Investigation and Discovery
Exculpatory Evidence Exonerates the Defendant
I woke up this morning thinking about all the exculpatory evidence there must be collected in any one given investigation. What do the investigators do to minimize the effect that any exonerating evidence would have on their case. It does not appear to me that investigators, detectives, agents of the law, or anyone in authority automatically has an ethical urge to divulge all exculpatory evidence. If you are a criminal prosecuting agency divulging exculpatory evidence can only hurt you, in your opinion. What if divulging exculpatory evidence is seen as the focus that will enable you to discovery who the real perpetrator is? Why not view exculpatory evidence as a gift of truth to guide your discovery of the true facts which you seek? It is time to view exculpatory evidence in a totally new light.
The Brady Rule, named for Brady v. Maryland, 373 U.S. 83 (1963), requires prosecutors to disclose materiallyexculpatory evidence in the government’s possession to the defense. “Brady material” or evidence the prosecutor is required to disclose under this rule includes any evidence favorable to the accused– evidence that goes towards negating a defendant’s guilt, that would reduce a defendant’s potential sentence, or evidence going to the credibility of witnesses.
There are basically two types of investigations in this world. Internal investigations and the all important government investigation initiated by a regulatory body or state agency. Most investigations are government or state sponsored regulatory investigations.
These government investigations by quasi law enforcement agencies bring special ethical considerations into focus. The ethical considerations of investigations and exculpatory evidence must be considered. An investigator has a duty to divulge all exculpatory evidence both to the defendant and to the lead investigators in charge of the investigation. Exculpatory evidence should be carefully documented and analyzed with prosecutors.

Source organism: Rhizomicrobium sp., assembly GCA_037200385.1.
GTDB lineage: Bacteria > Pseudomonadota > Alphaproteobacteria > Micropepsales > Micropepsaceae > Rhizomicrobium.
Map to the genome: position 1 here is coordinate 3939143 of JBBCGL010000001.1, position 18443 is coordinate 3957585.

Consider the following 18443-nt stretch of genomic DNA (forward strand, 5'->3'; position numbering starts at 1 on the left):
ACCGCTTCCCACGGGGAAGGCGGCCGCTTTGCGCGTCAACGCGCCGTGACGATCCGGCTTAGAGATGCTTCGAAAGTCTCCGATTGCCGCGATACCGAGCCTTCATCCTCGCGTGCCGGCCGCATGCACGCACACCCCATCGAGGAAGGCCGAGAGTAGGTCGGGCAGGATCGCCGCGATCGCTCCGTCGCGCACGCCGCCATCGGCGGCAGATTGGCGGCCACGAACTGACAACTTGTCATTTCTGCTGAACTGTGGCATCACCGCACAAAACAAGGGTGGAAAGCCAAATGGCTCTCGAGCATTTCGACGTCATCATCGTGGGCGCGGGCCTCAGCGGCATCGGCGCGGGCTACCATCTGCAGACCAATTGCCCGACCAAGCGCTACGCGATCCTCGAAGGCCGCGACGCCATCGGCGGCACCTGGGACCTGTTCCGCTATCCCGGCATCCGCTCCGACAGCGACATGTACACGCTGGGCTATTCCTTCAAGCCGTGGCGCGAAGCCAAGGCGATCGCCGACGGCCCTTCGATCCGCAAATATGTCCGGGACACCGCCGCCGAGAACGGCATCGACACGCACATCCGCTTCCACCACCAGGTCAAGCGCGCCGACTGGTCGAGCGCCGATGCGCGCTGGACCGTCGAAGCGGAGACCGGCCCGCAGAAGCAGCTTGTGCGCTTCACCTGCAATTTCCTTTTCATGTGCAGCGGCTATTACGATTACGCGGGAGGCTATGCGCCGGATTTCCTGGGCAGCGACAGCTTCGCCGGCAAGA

Does the Exculpatory Evidence Ruin Your Prosecution?
If the exculpatory evidence totally exonerates your investigation target isn’t it time to end your investigation? How many years can the government pursue an investigation without prosecution? What if your investigation target refuses to break the law? Is your evidence of the targets innocence exculpatory evidence or the small still voice of God?
In the zeal to prosecute a defendant the government must know when to admit that the state has made a mistake. Sometimes the state cannot prosecute its target using virtue cops to entice the defendant into committing a crime. If there is no law broken then no crime has been committed. The state would do well to re-evaluate it’s goals. What is the state’s goal in prosecuting crime? To put that criminal behind bars or to send a message?
If the state has exculpatory evidence then an investigation of a possible criminal defendant then the state should terminate that investigation and go and look for a better one. Is it possible to have oversight of a government gone wild with undercover investigations? From one viewpoint the government is nothing but one big undercover investigation. The amount of exculpatory evidence collected must be a major component of the investigation. How would the defendant obtain this important evidence? Simply request the evidence in discovery?
The purpose of this original article is to get you to think about what you are doing. Why are you doing it and where are you going with it? Bring legal awareness to your new found self awareness. Hold yourself to a higher standard and feel the power that it brings. As investigators we have an obligation to handle the information with ethical considerations divulging all exonerating evidence to the defense as soon as possible.